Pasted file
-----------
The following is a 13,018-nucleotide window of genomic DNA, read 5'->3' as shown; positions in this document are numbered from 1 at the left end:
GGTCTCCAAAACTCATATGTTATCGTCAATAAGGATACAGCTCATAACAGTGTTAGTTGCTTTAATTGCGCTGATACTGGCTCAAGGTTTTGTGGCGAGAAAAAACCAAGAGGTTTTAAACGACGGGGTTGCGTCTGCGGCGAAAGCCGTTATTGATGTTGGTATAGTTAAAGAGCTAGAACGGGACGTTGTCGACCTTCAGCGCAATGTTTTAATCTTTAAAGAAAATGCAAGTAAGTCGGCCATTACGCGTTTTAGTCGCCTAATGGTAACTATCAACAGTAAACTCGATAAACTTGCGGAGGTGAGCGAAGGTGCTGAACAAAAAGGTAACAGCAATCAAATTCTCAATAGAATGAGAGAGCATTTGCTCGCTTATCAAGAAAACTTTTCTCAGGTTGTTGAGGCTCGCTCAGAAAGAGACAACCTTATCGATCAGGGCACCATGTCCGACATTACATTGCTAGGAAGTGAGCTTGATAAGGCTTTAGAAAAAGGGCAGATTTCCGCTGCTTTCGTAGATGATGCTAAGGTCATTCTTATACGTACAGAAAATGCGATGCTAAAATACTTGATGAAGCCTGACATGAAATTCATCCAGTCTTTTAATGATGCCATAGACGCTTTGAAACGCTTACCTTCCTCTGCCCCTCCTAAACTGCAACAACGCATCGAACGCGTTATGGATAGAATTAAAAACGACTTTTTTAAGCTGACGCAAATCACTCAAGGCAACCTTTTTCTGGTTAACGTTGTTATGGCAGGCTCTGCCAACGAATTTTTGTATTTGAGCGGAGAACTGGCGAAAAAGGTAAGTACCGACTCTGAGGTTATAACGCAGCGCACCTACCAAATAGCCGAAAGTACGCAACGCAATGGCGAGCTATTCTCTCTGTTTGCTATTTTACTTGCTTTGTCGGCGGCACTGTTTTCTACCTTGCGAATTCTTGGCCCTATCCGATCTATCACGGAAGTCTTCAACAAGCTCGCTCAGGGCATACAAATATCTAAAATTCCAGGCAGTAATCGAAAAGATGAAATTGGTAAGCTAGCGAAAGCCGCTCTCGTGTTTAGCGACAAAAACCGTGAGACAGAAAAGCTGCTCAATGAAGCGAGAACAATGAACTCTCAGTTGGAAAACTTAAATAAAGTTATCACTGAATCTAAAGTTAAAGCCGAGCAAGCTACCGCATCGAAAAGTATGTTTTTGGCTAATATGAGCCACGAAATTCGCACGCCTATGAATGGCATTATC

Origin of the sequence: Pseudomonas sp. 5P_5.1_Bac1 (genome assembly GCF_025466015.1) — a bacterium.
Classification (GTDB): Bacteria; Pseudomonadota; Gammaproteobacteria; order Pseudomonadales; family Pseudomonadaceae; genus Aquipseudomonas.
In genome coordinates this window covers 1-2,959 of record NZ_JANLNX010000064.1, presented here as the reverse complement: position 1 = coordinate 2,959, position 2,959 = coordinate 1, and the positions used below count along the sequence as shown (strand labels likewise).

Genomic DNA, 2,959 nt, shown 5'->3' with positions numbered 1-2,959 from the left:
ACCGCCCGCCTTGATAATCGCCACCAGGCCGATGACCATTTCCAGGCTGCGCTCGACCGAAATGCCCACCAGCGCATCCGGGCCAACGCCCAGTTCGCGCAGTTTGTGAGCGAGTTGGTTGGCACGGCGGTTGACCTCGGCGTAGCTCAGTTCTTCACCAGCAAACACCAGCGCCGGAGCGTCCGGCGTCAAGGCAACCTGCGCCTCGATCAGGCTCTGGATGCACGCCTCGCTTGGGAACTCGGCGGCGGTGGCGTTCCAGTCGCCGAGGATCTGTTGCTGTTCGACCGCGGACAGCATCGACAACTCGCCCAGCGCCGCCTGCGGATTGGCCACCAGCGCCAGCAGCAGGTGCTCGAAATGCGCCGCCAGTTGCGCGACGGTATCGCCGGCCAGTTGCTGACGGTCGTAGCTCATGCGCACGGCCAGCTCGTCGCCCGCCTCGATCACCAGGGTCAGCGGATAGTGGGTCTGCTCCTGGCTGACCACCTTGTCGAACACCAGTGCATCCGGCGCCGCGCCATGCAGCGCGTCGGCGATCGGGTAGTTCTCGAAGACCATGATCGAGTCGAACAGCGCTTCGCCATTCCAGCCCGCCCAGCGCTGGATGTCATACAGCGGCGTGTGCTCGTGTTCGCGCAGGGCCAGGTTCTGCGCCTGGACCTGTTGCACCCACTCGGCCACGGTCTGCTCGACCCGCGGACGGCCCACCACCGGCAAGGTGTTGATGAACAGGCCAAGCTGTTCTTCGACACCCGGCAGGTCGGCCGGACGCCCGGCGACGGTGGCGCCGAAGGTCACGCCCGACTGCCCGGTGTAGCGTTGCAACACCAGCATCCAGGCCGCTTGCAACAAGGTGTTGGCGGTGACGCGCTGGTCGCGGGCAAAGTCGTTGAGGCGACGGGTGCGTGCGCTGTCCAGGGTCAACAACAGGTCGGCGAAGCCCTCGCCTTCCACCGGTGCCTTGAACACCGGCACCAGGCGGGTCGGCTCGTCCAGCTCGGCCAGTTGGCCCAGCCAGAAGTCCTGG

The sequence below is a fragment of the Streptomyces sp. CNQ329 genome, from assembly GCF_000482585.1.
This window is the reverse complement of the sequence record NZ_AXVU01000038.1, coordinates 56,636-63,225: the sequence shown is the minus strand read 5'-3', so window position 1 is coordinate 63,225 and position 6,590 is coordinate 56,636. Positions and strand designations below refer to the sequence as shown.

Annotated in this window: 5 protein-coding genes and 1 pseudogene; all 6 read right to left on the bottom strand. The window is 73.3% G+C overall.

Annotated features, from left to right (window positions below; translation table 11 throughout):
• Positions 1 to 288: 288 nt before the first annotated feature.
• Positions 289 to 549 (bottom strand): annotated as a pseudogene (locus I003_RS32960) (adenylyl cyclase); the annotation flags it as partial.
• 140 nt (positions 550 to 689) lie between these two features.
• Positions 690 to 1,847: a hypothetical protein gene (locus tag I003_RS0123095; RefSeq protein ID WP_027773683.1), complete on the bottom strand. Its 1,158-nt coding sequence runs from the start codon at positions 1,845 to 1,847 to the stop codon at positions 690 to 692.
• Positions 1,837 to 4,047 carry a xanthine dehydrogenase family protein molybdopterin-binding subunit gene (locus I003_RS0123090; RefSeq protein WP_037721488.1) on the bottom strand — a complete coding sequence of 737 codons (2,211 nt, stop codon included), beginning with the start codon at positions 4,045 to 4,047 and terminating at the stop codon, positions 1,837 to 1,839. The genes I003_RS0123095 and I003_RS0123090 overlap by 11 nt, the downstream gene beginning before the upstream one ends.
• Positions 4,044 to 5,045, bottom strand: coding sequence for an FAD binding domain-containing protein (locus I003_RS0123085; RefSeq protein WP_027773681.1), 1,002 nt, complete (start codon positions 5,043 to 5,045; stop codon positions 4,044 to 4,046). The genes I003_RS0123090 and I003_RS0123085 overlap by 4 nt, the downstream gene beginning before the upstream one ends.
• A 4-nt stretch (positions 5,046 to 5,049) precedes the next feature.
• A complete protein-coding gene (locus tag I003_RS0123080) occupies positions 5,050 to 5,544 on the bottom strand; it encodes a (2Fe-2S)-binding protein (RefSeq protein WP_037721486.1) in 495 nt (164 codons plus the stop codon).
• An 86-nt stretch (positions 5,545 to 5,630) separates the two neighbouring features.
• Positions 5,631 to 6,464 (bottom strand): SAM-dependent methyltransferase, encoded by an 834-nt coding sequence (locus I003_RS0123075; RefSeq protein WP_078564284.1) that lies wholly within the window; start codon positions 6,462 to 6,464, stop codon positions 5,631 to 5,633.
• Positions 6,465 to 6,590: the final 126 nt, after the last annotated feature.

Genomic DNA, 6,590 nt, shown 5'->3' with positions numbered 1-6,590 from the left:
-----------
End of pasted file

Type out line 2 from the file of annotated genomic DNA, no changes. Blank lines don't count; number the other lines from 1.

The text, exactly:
GGTCTCCAAAACTCATATGTTATCGTCAATAAGGATACAGCTCATAACAGTGTTAGTTGCTTTAATTGCGCTGATACTGGCTCAAGGTTTTGTGGCGAGAAAAAACCAAGAGGTTTTAAACGACGGGGTTGCGTCTGCGGCGAAAGCCGTTATTGATGTTGGTATAGTTAAAGAGCTAGAACGGGACGTTGTCGACCTTCAGCGCAATGTTTTAATCTTTAAAGAAAATGCAAGTAAGTCGGCCATTACGCGTTTTAGTCGCCTAATGGTAACTATCAACAGTAAACTCGATAAACTTGCGGAGGTGAGCGAAGGTGCTGAACAAAAAGGTAACAGCAATCAAATTCTCAATAGAATGAGAGAGCATTTGCTCGCTTATCAAGAAAACTTTTCTCAGGTTGTTGAGGCTCGCTCAGAAAGAGACAACCTTATCGATCAGGGCACCATGTCCGACATTACATTGCTAGGAAGTGAGCTTGATAAGGCTTTAGAAAAAGGGCAGATTTCCGCTGCTTTCGTAGATGATGCTAAGGTCATTCTTATACGTACAGAAAATGCGATGCTAAAATACTTGATGAAGCCTGACATGAAATTCATCCAGTCTTTTAATGATGCCATAGACGCTTTGAAACGCTTACCTTCCTCTGCCCCTCCTAAACTGCAACAACGCATCGAACGCGTTATGGATAGAATTAAAAACGACTTTTTTAAGCTGACGCAAATCACTCAAGGCAACCTTTTTCTGGTTAACGTTGTTATGGCAGGCTCTGCCAACGAATTTTTGTATTTGAGCGGAGAACTGGCGAAAAAGGTAAGTACCGACTCTGAGGTTATAACGCAGCGCACCTACCAAATAGCCGAAAGTACGCAACGCAATGGCGAGCTATTCTCTCTGTTTGCTATTTTACTTGCTTTGTCGGCGGCACTGTTTTCTACCTTGCGAATTCTTGGCCCTATCCGATCTATCACGGAAGTCTTCAACAAGCTCGCTCAGGGCATACAAATATCTAAAATTCCAGGCAGTAATCGAAAAGATGAAATTGGTAAGCTAGCGAAAGCCGCTCTCGTGTTTAGCGACAAAAACCGTGAGACAGAAAAGCTGCTCAATGAAGCGAGAACAATGAACTCTCAGTTGGAAAACTTAAATAAAGTTATCACTGAATCTAAAGTTAAAGCCGAGCAAGCTACCGCATCGAAAAGTATGTTTTTGGCTAATATGAGCCACGAAATTCGCACGCCTATGAATGGCATTATC